of Cutaneous T B

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Cutaneous TUBERCLOSIS : 

1 M.Yousry TB&leprosy Cutaneous TUBERCLOSIS BY M.Yousry M.Abdel-Mawla. Zagazig faculty OF MEDICINE

Cutaneous T B : 

M.Yousry TB&leprosy 2 Cutaneous T B Mycobacterium tuberculosis is the causative agent of tuberculosis (TB). Aerobic, nonsporeforming, nonmotile, facultative, intracellular, curved rods measuring 0.2-0.5 by 2.0-4.0 mm. Stained with acid-fast stain.

The variants of cutaneous TB : 

M.Yousry TB&leprosy 3 The variants of cutaneous TB Primary-inoculation TB (tuberculous chancre) TB verrucosa cutis Scrofuloderma Lupus vulgaris TB cutis orificialis Miliary TB of the skin Tuberculids

Tuberculous Chancre : 

M.Yousry TB&leprosy 4 Tuberculous Chancre Results from direct introduction of mycobacteria into the skin or mucosa of an individual who was not previously infected with TB. . An inflammatory papule develops in 2-4 weeks at the inoculation site that breaks down into a firm, nonhealing, shallow, nontender, undermined ulcer with a granulomatous base. Painless regional lymphadenopathy is evident at 3-8 weeks.

TB verrucosa cutis : 

M.Yousry TB&leprosy 5 TB verrucosa cutis Occurs after direct inoculation of TB into the skin in someone who has been previously infected with mycobacteria Presents as a purplish or brownish-red warty growth Lesions most often occur on the knees, elbows, hands, feet and buttocks Lesions may persist for years but can clear up even without treatment

Lupus vulgaris : 

M.Yousry TB&leprosy 6 Lupus vulgaris Persistent and progressive form of cutaneous TB Small sharply defined reddish-brown lesions with a gelatinous consistency (called apple-jelly nodules) Lesions persist for years, leading to disfigurement and sometimes skin cancer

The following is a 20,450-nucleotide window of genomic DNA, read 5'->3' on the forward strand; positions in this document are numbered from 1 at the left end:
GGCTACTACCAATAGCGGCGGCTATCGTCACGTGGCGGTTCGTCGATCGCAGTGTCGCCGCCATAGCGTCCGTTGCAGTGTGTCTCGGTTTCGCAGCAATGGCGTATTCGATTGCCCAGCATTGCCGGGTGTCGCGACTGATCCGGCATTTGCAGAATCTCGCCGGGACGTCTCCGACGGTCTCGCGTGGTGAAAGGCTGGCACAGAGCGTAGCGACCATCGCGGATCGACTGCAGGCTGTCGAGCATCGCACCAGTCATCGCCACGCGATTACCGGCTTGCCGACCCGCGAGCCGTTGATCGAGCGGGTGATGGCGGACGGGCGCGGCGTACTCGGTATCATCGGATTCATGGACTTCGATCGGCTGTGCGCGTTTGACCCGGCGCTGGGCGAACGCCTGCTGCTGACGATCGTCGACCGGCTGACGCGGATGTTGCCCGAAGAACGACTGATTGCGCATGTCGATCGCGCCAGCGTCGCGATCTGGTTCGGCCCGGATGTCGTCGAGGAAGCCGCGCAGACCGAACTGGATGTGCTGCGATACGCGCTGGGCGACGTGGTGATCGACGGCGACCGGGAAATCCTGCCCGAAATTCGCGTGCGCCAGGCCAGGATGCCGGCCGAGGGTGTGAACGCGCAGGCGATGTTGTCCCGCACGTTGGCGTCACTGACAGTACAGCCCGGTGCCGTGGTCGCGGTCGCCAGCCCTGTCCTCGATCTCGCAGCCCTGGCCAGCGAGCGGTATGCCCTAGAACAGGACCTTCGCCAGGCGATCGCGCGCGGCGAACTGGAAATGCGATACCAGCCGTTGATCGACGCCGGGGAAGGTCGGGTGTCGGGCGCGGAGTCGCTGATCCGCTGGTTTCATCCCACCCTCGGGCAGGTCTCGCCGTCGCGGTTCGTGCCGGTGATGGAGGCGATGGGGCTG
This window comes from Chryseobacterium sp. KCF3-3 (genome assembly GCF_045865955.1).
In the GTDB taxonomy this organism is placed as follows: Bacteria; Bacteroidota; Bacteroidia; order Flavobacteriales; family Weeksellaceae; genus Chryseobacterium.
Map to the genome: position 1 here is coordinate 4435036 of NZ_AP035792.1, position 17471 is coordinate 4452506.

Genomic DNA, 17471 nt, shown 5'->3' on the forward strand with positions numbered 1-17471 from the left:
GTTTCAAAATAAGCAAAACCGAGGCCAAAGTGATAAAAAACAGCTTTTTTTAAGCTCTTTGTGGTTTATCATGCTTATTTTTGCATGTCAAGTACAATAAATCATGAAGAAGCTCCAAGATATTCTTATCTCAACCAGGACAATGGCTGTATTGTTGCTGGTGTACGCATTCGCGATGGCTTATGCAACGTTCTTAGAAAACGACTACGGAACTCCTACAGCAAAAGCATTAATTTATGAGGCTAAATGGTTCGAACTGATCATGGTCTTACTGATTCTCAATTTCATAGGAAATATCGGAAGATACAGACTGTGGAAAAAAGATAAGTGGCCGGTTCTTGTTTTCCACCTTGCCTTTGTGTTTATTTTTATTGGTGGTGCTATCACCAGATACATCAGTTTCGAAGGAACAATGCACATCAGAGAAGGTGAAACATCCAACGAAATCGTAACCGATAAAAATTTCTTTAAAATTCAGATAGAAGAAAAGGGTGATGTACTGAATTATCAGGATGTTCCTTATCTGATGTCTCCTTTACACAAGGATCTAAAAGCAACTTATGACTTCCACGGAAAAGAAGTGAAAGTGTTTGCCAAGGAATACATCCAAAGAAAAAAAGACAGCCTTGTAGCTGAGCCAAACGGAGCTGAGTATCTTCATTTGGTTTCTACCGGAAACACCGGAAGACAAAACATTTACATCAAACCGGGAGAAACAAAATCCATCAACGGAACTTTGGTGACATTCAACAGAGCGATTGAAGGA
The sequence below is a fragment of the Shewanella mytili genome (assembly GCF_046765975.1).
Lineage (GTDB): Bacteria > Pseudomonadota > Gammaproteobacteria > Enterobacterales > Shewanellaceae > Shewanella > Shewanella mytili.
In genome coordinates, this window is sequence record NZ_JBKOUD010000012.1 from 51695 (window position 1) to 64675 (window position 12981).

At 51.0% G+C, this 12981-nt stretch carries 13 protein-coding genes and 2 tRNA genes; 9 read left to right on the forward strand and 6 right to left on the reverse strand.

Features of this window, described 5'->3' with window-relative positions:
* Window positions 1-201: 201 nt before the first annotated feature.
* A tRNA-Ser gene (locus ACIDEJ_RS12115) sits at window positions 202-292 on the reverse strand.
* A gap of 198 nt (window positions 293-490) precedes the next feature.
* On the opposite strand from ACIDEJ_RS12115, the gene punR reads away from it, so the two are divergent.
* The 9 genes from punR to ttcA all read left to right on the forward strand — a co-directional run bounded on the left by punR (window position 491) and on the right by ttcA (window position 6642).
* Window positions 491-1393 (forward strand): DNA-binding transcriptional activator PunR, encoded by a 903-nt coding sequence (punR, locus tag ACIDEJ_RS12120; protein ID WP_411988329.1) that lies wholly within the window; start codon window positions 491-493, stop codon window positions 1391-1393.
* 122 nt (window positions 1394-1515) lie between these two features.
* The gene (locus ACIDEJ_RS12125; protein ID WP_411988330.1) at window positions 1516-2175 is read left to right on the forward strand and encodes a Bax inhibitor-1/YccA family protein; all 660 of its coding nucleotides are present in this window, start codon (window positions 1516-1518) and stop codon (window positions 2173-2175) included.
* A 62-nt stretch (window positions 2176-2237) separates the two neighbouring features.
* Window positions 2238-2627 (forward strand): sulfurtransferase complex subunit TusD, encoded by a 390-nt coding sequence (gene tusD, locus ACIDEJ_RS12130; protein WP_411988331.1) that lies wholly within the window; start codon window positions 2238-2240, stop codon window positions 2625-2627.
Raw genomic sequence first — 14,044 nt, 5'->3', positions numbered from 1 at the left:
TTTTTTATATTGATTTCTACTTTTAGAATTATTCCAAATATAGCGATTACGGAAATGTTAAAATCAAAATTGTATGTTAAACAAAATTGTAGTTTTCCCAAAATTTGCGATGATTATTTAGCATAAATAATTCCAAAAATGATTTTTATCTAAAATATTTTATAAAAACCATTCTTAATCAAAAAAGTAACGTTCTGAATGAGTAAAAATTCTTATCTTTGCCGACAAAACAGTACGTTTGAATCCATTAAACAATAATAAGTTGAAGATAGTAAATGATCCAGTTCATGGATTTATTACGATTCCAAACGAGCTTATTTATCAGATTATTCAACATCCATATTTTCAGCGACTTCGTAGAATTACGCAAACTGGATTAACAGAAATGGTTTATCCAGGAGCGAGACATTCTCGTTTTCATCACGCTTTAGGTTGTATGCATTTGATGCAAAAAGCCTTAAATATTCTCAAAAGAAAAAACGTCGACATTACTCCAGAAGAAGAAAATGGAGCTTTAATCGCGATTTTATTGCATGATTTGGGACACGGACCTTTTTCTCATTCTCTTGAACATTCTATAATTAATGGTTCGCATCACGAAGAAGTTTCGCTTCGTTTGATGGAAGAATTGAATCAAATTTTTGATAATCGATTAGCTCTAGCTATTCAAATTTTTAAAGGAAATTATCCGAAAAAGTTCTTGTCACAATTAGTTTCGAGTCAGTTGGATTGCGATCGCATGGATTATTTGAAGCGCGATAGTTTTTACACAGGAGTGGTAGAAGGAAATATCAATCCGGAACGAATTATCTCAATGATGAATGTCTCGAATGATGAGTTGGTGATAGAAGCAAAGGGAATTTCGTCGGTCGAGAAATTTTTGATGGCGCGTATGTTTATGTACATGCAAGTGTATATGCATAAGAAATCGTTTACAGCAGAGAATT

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Scrofuloderma : 

M.Yousry TB&leprosy 10 Scrofuloderma Results from direct extension of underlying TB infection of lymph nodes, bone or joints Often associated with TB of the lungs Firm, painless lesions that eventually ulcerate with a granular base May heal even without treatment but this takes years and leaves unsightly scars

Miliary TB : 

M.Yousry TB&leprosy 11 Miliary TB Chronic TB infection that has spread from the primary infection (usually in the lungs) to other organs and tissues via the bloodstream Skin lesions are small (millet-sized) red spots that develop into ulcers and abscesses In immunocompromised patients, e.g. HIV, AIDS, cancer The patient is generally sick Prognosis is poor (many patients die even if diagnosed and treated)

TB cutis orificialis : 

M.Yousry TB&leprosy 12 TB cutis orificialis Results from autoinoculation of mycobacteria into the periorificial skin and mucous membranes in patients with advanced TB Tuberculin sensitivity is strong. The site of the periorificial lesion often is determined by trauma. Red papules that evolve into painful, soft, punched-out, shallow ulcers.

Tuberculid : 

M.Yousry TB&leprosy 13 Tuberculid Generalised exanthem in patients with moderate or high degree of immunity to TB Usually in good health Erythema induratum (Bazin disease) :recurring lumps on the back of the legs (mostly women) that may ulcerate and scar. Papulonecrotic tuberculid :crops of recurrent crusted skin papules on knees, elbows, buttocks or lower trunk that heal with scarring after about 6 weeks. Lichen scrofulosorum : an extending eruption of small follicular papules

T B Patient Work Up : 

M.Yousry TB&leprosy 14 T B Patient Work Up Medical history Perform a physical examination. Tuberculin skin test Posteroanterior chest radiograph Specimens for bacteriologic examination: 3 sputum specimens on each of 3 consecutive days. Skin biopsies


M.Yousry TB&leprosy 15 THERAPY of T B Isoniazid: 5 mg/kg/d in adults; 10-20 mg/kg/d in children, not to exceed 300 mg qd Rifampin: 10 mg/kg/d in adults; 10-20 mg/kg/d in children, not to exceed 600 mg qd Pyrazinamide: 15-30 mg/kg/d in adults and children, not to exceed 2000 mg qd Ethambutol: 15-25 mg/kg/d in adults and children or streptomycin: 15 mg/kg/d in adults; 20-40 mg/kg/d in children, not to exceed 1000 mg qd

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